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Photo by Christian Erfurt on Unsplash

If you’ve ever read an article about how to live longer, better and healthier, one of the advice you most probably saw was “Limit stress in your daily life.”

Depending on my state of mind, when I see this kind of advice, I either want to scream, “Tell me your secrets!” or just smile indulgently.

Most of us know that stress is bad for us. We have problems with sleep. We grind our teeth and clench our jaws. We become irritable and permanently annoyed. We overeat or don’t eat at all. The list of potential problems is long and diverse.

So how to deal with it? …


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Photo by Kelly Sikkema on Unsplash

I’d love to say that I’m always productive. That after I finish my regular job for the day, I hop on a bike and pedal for 40 to 60 minutes while listening to informative audiobooks. And after I finish, I take some time to learn German. To top things off, I write and publish an article on Medium — a side hustle that brings me at least five-digit income.

On some days, it’s exactly how my day looks, minus the five-digit bit; it’s still a work in progress.

A more realistic version includes 1 or 2 episodes of a sitcom during dinner to unwind. While I wait for my dinner to heat up, I take 15 to 20 minutes to learn German. There is usually a writing time, which takes 60 to 90 minutes, sometimes more. Training is the next thing on my list, usually paired with listening to an audiobook. And if I’m lucky and will be fast with those tasks, I might even get an hour or two of video gaming before bed. …


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Jedrzej Nowicki / Agencja Gazeta

I hate it when my husband, who only follows international news outlets, asks me if I’ve heard what’s happening in Poland. Because it never means anything good. The last good news about Poland that made international headlines was when Olga Tokarczuk received the literature's Nobel prize. That was the end of 2019.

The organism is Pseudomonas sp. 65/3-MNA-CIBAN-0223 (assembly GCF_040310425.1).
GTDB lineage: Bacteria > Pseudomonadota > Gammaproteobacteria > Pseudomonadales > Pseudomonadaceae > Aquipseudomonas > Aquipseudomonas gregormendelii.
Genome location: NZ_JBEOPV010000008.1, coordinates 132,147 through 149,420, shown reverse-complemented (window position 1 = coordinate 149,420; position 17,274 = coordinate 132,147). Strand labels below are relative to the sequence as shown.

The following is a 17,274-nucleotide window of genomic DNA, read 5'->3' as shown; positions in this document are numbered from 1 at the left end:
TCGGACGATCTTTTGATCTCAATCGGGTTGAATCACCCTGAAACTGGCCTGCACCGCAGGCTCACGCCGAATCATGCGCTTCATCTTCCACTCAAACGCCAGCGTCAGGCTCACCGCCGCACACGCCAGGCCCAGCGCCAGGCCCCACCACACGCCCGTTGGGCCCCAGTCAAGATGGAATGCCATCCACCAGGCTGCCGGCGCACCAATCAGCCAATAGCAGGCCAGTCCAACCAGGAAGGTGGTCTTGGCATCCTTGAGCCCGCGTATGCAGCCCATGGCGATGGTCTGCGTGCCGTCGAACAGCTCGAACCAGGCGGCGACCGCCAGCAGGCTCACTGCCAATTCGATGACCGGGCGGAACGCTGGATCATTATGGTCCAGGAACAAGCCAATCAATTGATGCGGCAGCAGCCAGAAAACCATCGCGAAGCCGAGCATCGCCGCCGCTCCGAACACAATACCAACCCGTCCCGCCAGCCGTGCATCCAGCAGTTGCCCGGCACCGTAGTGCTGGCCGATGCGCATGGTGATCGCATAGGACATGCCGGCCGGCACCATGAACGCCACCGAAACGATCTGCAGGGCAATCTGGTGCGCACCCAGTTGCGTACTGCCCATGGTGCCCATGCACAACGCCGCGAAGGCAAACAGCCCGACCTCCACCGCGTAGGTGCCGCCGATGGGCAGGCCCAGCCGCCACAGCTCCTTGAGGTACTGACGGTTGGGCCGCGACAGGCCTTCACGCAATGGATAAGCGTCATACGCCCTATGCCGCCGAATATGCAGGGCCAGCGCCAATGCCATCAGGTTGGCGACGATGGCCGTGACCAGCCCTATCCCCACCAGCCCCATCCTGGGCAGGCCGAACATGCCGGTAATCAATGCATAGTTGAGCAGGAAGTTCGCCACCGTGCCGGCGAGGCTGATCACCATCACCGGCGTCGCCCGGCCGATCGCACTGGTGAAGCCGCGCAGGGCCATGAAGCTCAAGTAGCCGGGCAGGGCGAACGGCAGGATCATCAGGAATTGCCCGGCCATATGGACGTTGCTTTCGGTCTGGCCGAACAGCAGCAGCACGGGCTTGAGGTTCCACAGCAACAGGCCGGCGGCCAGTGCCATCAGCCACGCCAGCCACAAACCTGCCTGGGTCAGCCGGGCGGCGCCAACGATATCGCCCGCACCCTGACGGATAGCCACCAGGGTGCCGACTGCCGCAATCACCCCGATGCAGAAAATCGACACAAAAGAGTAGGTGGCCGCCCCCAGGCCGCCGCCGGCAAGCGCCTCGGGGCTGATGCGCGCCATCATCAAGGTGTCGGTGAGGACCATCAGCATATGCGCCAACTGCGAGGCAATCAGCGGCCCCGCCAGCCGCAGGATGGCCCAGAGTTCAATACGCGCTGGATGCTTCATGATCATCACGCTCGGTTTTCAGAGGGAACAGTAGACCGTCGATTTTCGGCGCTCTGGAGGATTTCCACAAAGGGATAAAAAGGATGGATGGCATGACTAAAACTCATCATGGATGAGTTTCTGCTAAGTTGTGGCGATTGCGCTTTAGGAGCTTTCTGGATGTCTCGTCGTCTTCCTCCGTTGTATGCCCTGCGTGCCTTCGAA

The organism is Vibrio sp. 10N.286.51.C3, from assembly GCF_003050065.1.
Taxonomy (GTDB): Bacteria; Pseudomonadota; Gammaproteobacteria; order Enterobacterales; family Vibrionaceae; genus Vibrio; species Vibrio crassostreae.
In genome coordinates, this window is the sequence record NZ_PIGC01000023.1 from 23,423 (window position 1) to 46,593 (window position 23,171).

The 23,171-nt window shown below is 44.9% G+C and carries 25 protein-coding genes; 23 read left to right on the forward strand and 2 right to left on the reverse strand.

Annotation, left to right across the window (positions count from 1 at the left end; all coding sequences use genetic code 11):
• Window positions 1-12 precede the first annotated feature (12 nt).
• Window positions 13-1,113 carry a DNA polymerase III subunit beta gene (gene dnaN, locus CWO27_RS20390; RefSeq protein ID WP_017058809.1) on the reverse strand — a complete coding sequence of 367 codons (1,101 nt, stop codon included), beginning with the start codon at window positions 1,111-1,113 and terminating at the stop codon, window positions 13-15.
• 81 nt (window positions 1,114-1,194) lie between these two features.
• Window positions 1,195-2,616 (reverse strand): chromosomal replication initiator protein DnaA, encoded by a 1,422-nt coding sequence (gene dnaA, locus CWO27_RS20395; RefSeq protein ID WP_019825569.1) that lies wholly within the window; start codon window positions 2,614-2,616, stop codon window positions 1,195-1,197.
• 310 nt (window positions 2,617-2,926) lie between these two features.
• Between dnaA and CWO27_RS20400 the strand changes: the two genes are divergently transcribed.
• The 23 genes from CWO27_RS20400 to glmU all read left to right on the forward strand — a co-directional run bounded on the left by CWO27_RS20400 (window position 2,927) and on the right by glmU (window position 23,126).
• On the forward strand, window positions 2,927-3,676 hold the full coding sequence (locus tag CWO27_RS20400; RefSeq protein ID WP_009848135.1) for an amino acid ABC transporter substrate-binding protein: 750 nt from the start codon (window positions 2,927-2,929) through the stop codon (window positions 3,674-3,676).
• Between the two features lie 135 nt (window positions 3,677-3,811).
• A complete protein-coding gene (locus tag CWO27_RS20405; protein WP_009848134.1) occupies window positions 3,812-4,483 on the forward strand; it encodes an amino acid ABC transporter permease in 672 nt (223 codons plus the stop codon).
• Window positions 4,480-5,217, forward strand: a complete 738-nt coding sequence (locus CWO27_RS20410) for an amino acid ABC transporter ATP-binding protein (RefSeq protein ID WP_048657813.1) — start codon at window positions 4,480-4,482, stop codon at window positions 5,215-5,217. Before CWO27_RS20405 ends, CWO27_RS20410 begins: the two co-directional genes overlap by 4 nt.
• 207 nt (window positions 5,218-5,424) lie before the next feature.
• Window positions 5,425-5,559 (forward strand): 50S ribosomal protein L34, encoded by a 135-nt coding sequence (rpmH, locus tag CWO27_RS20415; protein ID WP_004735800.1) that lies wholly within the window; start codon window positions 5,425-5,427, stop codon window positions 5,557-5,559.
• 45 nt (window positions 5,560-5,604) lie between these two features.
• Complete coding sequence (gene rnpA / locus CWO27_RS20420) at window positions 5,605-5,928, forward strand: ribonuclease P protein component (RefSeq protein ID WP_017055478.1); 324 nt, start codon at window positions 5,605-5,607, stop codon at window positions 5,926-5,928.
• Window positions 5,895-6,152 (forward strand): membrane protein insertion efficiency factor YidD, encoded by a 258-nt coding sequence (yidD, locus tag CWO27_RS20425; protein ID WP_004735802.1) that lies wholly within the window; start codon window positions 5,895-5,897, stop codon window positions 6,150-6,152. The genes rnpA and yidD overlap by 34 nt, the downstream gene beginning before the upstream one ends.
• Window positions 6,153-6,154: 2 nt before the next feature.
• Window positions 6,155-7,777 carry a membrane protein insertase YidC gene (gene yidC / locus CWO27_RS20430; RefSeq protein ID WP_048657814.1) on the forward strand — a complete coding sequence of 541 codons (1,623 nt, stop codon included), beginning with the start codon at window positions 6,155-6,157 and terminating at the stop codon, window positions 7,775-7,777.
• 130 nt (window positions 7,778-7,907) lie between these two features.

Before and after that, all headlines that he saw were related to the polish government steadily dismantling the democracy of my homeland.

On the 22nd of October, the Polish Constitutional Tribunal ruled that abortion due to fetal defects is illegal. …


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Photo by Matt ODell on Unsplash

We are living in a hustle culture. Everyone has a side gig, side hustle, or at least a profitable hobby.

We get excited over stories like “I make $1000 a month thanks to my side hustle. Here‘s how”. We glorify those who brag about having a 16-hour workday. We dream and hope that if we work hard enough, our own side project will bring us enough money to quit that loathed 9 to 5. Thanks to that, we’ll be able to live happily ever after as digital nomads somewhere in Thailand.

And that hope and that dream make us grind ourselves to death. Because if other ordinary people can make a living from something that they started on the side, so can we. …


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Photo by Samantha Gades on Unsplash

Minimalism is a buzzword of the last few years. We try to apply it to everything, from interior design to our internet activity.

But how exactly can it make our lives better? And in what areas of life should we consider it?

Social Minimalism

This is probably the least obvious area to which you’d want to apply this philosophy. After all, everyone says that having friends is good for your mental and even physical health. Having strong relationships makes us happier and has a positive influence on the quality of our lives.

There is, however, one crucial thing to consider if we want to experience those benefits. …

About

Izabella Korgol-Nowicki

Fitness, self-development and efficiency.